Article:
Home > New self-aligning pipe compression jig from Technical & Scientific Equipment

New self-aligning pipe compression jig from Technical & Scientific Equipment

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article image New self-aligning pipe compression jig

A new self-aligning pipe compression jig has been developed by Technical & Scientific Equipment, distributors of Lloyd Instruments’ materials testing machines in Australia.

The jig is designed for use with the Lloyd Instruments plus range of materials testers in order to evaluate the resistance to collapse of smooth-walled or corrugated pipes manufactured from PVC, PP and HDPE. These are used for fresh, drainage and waste water transportation in buried locations.

The new fixture can accommodate plastic pipes from 20 to 300mm diameter and allows the sample to be aligned along its axis while a compression test up is carried out on each of three samples at 120˚ separation from each other.

The results are used to automatically calculate the stiffness of the pipe in 3 directions at 120° separation in accordance with Australian/New Zealand standard AS/NZS 1562.22:1997 Methods of test for plastic pipes and fittings Method 22: Method for determination of pipe stiffness.

The test is run automatically using Nexygen materials test and analysis software and uses an extrapolation of the linear part of the curve back to zero force, as a way of defining the corrected zero point. Testing is possible at forces up to 10kN.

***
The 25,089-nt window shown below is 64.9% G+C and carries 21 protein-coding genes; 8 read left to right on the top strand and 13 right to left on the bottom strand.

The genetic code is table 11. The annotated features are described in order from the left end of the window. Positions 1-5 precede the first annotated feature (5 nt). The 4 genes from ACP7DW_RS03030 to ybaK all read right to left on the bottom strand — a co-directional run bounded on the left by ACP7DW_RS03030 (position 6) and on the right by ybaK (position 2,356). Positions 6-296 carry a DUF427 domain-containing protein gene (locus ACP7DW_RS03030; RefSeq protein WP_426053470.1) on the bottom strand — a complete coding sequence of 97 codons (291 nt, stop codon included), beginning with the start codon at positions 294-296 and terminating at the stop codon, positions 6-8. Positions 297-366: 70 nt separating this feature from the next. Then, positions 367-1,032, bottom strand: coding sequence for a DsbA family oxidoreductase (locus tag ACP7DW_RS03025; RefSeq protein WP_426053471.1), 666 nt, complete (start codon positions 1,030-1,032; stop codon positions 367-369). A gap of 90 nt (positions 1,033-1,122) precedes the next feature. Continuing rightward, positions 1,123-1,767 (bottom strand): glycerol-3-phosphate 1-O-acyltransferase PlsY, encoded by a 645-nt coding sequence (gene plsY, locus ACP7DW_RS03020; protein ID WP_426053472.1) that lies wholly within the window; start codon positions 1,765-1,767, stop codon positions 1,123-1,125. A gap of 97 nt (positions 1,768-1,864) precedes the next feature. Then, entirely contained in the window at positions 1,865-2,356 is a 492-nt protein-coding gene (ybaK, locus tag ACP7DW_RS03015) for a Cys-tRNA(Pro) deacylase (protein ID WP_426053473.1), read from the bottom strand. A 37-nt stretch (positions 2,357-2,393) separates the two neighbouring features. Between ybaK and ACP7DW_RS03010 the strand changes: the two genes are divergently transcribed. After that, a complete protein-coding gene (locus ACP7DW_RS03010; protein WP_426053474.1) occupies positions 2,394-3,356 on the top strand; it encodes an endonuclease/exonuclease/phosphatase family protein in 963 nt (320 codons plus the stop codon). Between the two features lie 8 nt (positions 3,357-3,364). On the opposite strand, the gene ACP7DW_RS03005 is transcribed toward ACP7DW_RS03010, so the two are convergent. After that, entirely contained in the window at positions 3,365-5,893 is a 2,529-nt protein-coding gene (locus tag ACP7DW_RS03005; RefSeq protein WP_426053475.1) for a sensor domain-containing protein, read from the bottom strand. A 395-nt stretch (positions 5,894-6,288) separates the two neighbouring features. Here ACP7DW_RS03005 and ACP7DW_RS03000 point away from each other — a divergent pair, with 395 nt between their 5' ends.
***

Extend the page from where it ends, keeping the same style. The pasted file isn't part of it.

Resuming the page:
The test procedure involves cutting a 3 x 300mm lengths of pipe, measuring the inside diameter, and marking 3 positions at 120 degrees from one another.

The sample is then placed between the platens of the jig and located centrally using the alignment rods, which are placed through the pipe to align it on the central axis, by locating into a special slot at either end of the jig. The self-aligning mechanism uses different stainless steel rods for pipe diameters of less than or greater than 50mm.

During the test, the sample is compressed by 5% of its original diameter at a speed selected according to the pipe diameter and after correcting for the initial contact. The second sample is then tested at 120°, and the third at 240° from the first. A special calculation of the pipe stiffness is made using the average of the 3 test results.

The new jig overcomes many problems associated with manual methods of testing, which required the operator to hold the sample near the centre line of the plates until the plates contact the sample.

Manual positioning is potentially dangerous since if the operator lets go too soon the pipe rolls, which runs the risk of testing with the sample off-axis, or with the potential for damaging or reducing the accuracy of the load cell.

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